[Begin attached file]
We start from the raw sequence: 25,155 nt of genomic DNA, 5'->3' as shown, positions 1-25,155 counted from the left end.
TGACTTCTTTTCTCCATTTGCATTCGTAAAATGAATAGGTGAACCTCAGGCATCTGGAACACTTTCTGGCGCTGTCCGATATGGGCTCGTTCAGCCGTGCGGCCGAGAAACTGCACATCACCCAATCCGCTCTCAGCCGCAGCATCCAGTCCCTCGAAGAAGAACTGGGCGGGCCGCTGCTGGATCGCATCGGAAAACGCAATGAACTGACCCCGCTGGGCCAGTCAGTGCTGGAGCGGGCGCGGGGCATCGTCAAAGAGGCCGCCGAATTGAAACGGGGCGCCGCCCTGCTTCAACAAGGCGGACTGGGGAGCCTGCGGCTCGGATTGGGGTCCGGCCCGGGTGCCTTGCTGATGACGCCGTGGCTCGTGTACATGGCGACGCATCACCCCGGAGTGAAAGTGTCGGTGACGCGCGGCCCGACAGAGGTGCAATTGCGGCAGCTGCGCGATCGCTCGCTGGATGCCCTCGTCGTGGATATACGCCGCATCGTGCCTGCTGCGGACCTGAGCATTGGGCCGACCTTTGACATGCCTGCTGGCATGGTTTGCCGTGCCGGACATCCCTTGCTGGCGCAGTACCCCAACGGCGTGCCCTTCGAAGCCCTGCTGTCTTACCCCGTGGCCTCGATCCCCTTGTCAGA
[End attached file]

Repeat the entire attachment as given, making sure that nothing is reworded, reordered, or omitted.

We start from the raw sequence: 25,155 nt of genomic DNA, 5'->3' as shown, positions 1-25,155 counted from the left end.
TGACTTCTTTTCTCCATTTGCATTCGTAAAATGAATAGGTGAACCTCAGGCATCTGGAACACTTTCTGGCGCTGTCCGATATGGGCTCGTTCAGCCGTGCGGCCGAGAAACTGCACATCACCCAATCCGCTCTCAGCCGCAGCATCCAGTCCCTCGAAGAAGAACTGGGCGGGCCGCTGCTGGATCGCATCGGAAAACGCAATGAACTGACCCCGCTGGGCCAGTCAGTGCTGGAGCGGGCGCGGGGCATCGTCAAAGAGGCCGCCGAATTGAAACGGGGCGCCGCCCTGCTTCAACAAGGCGGACTGGGGAGCCTGCGGCTCGGATTGGGGTCCGGCCCGGGTGCCTTGCTGATGACGCCGTGGCTCGTGTACATGGCGACGCATCACCCCGGAGTGAAAGTGTCGGTGACGCGCGGCCCGACAGAGGTGCAATTGCGGCAGCTGCGCGATCGCTCGCTGGATGCCCTCGTCGTGGATATACGCCGCATCGTGCCTGCTGCGGACCTGAGCATTGGGCCGACCTTTGACATGCCTGCTGGCATGGTTTGCCGTGCCGGACATCCCTTGCTGGCGCAGTACCCCAACGGCGTGCCCTTCGAAGCCCTGCTGTCTTACCCCGTGGCCTCGATCCCCTTGTCAGA